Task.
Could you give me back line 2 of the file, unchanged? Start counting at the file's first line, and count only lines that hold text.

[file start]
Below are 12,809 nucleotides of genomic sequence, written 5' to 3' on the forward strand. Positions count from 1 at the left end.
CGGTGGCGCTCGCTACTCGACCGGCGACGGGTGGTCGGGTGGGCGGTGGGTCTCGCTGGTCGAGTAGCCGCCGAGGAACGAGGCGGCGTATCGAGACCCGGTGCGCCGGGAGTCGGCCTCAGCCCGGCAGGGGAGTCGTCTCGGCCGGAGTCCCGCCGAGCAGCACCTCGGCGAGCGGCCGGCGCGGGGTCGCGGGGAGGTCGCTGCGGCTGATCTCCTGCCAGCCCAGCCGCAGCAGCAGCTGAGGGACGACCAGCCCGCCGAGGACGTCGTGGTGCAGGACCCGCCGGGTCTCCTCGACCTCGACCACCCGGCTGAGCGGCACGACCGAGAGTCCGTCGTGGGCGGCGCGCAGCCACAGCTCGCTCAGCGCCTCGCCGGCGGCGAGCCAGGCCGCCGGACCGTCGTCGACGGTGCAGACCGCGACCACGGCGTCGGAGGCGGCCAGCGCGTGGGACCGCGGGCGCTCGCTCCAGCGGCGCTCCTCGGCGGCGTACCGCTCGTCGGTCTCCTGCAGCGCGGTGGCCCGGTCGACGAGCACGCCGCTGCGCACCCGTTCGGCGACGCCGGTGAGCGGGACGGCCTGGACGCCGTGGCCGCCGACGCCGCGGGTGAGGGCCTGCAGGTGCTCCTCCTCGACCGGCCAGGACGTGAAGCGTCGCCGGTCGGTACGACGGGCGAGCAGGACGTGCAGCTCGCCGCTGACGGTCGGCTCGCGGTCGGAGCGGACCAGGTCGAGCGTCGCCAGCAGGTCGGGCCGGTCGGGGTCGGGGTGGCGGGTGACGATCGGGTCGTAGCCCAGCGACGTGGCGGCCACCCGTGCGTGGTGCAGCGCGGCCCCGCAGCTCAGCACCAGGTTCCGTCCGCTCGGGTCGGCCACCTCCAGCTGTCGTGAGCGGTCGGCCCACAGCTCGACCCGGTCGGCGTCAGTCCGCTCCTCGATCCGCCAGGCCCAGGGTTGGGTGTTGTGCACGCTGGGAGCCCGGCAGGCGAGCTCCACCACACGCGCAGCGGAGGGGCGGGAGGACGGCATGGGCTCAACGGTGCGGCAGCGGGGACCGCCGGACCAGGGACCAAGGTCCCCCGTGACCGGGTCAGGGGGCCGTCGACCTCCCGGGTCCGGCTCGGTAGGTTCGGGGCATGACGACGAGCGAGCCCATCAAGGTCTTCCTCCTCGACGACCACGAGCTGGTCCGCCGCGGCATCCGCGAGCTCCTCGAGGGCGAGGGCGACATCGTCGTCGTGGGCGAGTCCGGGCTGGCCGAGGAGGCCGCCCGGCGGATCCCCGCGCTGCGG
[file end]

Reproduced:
CGGTGGCGCTCGCTACTCGACCGGCGACGGGTGGTCGGGTGGGCGGTGGGTCTCGCTGGTCGAGTAGCCGCCGAGGAACGAGGCGGCGTATCGAGACCCGGTGCGCCGGGAGTCGGCCTCAGCCCGGCAGGGGAGTCGTCTCGGCCGGAGTCCCGCCGAGCAGCACCTCGGCGAGCGGCCGGCGCGGGGTCGCGGGGAGGTCGCTGCGGCTGATCTCCTGCCAGCCCAGCCGCAGCAGCAGCTGAGGGACGACCAGCCCGCCGAGGACGTCGTGGTGCAGGACCCGCCGGGTCTCCTCGACCTCGACCACCCGGCTGAGCGGCACGACCGAGAGTCCGTCGTGGGCGGCGCGCAGCCACAGCTCGCTCAGCGCCTCGCCGGCGGCGAGCCAGGCCGCCGGACCGTCGTCGACGGTGCAGACCGCGACCACGGCGTCGGAGGCGGCCAGCGCGTGGGACCGCGGGCGCTCGCTCCAGCGGCGCTCCTCGGCGGCGTACCGCTCGTCGGTCTCCTGCAGCGCGGTGGCCCGGTCGACGAGCACGCCGCTGCGCACCCGTTCGGCGACGCCGGTGAGCGGGACGGCCTGGACGCCGTGGCCGCCGACGCCGCGGGTGAGGGCCTGCAGGTGCTCCTCCTCGACCGGCCAGGACGTGAAGCGTCGCCGGTCGGTACGACGGGCGAGCAGGACGTGCAGCTCGCCGCTGACGGTCGGCTCGCGGTCGGAGCGGACCAGGTCGAGCGTCGCCAGCAGGTCGGGCCGGTCGGGGTCGGGGTGGCGGGTGACGATCGGGTCGTAGCCCAGCGACGTGGCGGCCACCCGTGCGTGGTGCAGCGCGGCCCCGCAGCTCAGCACCAGGTTCCGTCCGCTCGGGTCGGCCACCTCCAGCTGTCGTGAGCGGTCGGCCCACAGCTCGACCCGGTCGGCGTCAGTCCGCTCCTCGATCCGCCAGGCCCAGGGTTGGGTGTTGTGCACGCTGGGAGCCCGGCAGGCGAGCTCCACCACACGCGCAGCGGAGGGGCGGGAGGACGGCATGGGCTCAACGGTGCGGCAGCGGGGACCGCCGGACCAGGGACCAAGGTCCCCCGTGACCGGGTCAGGGGGCCGTCGACCTCCCGGGTCCGGCTCGGTAGGTTCGGGGCATGACGACGAGCGAGCCCATCAAGGTCTTCCTCCTCGACGACCACGAGCTGGTCCGCCGCGGCATCCGCGAGCTCCTCGAGGGCGAGGGCGACATCGTCGTCGTGGGCGAGTCCGGGCTGGCCGAGGAGGCCGCCCGGCGGATCCCCGCGCTGCGG